About 1 in 100,952,511,725,603 brackets should be perfect at this point. Among Sweet 16 brackets, roughly 1 in 2,169 should be perfect.
The overnight leader had Michigan State and falls out of the top spot. A pair of brackets are now tied at the top, one with a 24-8, 14-2, 7-1, 4-0 line, and the other 28-4, 12-4, 7-1, 4-0. Their two predictions are Florida over Kentucky and Florida over Wisconsin, so a second UConn win over Florida would wipe them off the board.
Connecticut has been the surprise of the tournament, for sure. Of the Final Four, they were by far the most difficult to predict: one in 29 brackets should have had them. Compare to one in 2.6 brackets for Florida, one in 6.2 brackets for Wisconsin, and one in 19.25 for Kentucky. (That gives like 38.44% that you had Florida in the Final Four, which accounts for most of the people who had one of the four teams here.) Here's the full breakdown by number of teams. The people who had the Final Four correct have floated to the top of the leaderboard since the penalty for getting a game wrong at this point in the tournament is very high. There's 69 people who have them all right among the top 100, which is on the right order of magnitude again (the numbers below predict around 121 of them).
correctpercentageone in...

14 March 29, sa: 8.00p

Perfect bracket statistics, through day seven.
Favorites were 1-1 today, as Wisconsin (+130) snuck by Arizona.
I'm 24-8, 9-7, 4-4, 1-1, 1/2.
About 1 in 16,414,580,386,020 brackets should be perfect at this point. Among Sweet 16 brackets, roughly 1 in 353 should be perfect.
The leader at the end of yesterday's games had Florida and Wisconsin in today's two games, and so has survived the evening. The lead is sizeable (the equivalent of six first-round games), but every game from here on out is worth so much that he'll have to run the rest of the table to secure the crown.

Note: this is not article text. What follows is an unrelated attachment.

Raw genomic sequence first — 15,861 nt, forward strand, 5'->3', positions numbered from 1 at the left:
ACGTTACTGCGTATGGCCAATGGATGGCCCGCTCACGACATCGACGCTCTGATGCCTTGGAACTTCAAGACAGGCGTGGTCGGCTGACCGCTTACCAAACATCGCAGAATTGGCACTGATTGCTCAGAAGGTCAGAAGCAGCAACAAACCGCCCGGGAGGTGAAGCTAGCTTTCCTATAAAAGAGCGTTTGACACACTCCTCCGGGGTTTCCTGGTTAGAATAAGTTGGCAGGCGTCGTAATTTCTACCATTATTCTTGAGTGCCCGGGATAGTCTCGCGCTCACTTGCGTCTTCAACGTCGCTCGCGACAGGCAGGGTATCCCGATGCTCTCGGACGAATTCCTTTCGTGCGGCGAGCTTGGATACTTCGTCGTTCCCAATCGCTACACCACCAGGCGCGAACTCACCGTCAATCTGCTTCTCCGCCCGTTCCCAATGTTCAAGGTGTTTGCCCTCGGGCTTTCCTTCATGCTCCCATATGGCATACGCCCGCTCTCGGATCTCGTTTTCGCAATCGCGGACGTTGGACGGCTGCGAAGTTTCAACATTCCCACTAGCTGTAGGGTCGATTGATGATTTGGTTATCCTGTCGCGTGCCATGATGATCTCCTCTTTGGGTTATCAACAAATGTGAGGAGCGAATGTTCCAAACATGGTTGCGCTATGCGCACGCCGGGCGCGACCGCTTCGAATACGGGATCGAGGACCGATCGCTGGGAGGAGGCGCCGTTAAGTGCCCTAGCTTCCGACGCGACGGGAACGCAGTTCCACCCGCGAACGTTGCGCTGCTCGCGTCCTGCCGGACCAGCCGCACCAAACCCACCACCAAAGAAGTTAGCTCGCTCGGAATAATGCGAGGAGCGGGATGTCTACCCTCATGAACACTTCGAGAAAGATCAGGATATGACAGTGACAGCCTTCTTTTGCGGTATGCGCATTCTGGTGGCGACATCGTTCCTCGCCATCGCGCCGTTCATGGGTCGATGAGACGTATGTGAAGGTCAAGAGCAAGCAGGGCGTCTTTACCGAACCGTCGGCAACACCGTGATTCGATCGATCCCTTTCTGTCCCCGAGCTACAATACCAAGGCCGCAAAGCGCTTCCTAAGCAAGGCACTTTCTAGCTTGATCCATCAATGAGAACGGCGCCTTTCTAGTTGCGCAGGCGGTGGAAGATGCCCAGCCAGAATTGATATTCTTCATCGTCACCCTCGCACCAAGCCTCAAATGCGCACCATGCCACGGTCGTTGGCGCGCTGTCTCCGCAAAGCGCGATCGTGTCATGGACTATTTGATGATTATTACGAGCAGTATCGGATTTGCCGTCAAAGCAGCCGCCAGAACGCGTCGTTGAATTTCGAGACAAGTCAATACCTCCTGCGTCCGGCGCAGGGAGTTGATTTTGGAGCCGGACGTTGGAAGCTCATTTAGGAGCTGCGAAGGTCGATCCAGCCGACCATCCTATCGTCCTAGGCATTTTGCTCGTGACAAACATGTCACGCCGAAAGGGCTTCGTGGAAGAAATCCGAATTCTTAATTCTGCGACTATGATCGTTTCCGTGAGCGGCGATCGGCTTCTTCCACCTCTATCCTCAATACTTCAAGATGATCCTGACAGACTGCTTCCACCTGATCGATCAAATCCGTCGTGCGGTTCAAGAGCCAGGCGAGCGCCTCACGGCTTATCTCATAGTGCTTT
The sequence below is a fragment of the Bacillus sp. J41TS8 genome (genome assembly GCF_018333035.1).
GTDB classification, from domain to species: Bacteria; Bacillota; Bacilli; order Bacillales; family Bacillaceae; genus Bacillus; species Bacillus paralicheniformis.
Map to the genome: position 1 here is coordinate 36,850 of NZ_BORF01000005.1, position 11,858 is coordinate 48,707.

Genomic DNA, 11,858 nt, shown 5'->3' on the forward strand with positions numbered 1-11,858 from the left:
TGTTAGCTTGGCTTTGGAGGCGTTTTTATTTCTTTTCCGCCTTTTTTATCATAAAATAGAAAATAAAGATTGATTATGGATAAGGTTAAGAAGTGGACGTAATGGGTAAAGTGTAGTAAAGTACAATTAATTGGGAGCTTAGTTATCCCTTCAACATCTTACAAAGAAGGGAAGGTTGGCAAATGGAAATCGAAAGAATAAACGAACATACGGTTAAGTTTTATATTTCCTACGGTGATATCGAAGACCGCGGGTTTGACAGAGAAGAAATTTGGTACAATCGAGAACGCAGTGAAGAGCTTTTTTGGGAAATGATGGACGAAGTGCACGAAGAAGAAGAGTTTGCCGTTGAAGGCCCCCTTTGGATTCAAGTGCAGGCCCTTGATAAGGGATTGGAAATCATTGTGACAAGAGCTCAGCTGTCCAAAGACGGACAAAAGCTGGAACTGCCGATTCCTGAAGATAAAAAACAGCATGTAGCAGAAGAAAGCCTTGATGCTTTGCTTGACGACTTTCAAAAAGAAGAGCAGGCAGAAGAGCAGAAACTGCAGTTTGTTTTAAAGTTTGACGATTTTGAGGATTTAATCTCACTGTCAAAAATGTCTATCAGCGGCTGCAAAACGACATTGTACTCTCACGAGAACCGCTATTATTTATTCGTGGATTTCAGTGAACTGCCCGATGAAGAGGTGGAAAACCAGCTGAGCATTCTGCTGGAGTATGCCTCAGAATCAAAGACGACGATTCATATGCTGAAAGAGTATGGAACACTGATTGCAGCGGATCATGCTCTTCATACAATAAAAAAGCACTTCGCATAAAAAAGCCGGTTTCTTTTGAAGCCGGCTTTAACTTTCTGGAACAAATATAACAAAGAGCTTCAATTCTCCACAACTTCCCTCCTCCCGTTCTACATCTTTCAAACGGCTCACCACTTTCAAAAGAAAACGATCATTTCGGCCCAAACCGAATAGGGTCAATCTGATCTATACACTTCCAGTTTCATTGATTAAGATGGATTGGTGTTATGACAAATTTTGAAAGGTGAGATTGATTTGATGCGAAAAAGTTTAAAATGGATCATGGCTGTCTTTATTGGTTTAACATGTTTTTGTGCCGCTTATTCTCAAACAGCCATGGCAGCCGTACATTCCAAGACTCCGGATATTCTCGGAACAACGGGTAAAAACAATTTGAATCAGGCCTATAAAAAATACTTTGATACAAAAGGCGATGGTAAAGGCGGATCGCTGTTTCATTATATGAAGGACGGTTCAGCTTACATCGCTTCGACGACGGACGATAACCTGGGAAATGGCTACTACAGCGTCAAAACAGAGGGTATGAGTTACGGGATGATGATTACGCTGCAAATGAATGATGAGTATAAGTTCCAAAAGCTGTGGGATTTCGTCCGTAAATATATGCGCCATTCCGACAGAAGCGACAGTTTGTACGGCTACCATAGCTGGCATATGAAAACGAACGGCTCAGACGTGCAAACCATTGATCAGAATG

14 March 28, f: 11:55p

Perfect bracket statistics, through day six.
Favorites went 2-2 today, though Iowa State and Connecticut was a pick'em. (Other books had Iowa State as a tiny favorite.) Kentucky +160 was definitely an underdog.
I'm 24-8, 9-7, 4-4, 3/4.
About 1 in 5,654,200,980,876 brackets should be perfect at this point. Among Sweet 16 brackets (i.e., one filled out after the first weekend), roughly 1 in 122 should be perfect.
Our leader who was perfect in the second round had his bracket shredded by Iowa State's loss to Connecticut. The new leader stands alone at 29-3, 15-1, 6-2. (Somehow that doesn't sound as good to me as some of the other bylines, but that is pretty good.) There is only one perfect Elite 8s near the top of the leaderboard, but my model predicts that there should have been a handful more. (As many as 47 or so, actually. Were people just unlucky?) We've reached the point where there's a real chance that you've got nobody left standing.
correctpercentageone in...
8 230714

14 March 27, th: 11;45p

Perfect bracket statistics, through day five.
Favorites went 3-1 today, as Dayton (+140) stayed alive.
I'm 24-8, 9-7, 3-1, 3/4.
About 1 in 370,132,041,778 brackets should be perfect at this point.
We started the day with two people at 29-3, 15-1, 7/8, but both of them had already lost the Stanford-Dayton game before it started. So a sea change is assured. Of the three brackets which had a perfect second round, only one had Dayton, and he assumes the lead at 26-6, 16-0, 4-0. The leader's bracket has Dayton in the Final Four, where they're supposed to lose to Iowa State. Obviously the injury to Niang was not part of his prognostications.

14 March 26, w: 10.30a

Giddy with the knowledge that I can compute these things so readily, here's the likelihood of getting a given number of teams correct in the Sweet 16. I thought 24-8 was pretty good in the first round, and indeed it's better than three in four brackets. But I was bracing myself to discover that 9-7 in the second round was woeful, and in fact it's still at about the same level: only one in three brackets manages to put nine or more teams into the Sweet Sixteen.
correctpercentageone in...
162 883667

14 March 25, tu: 3.55p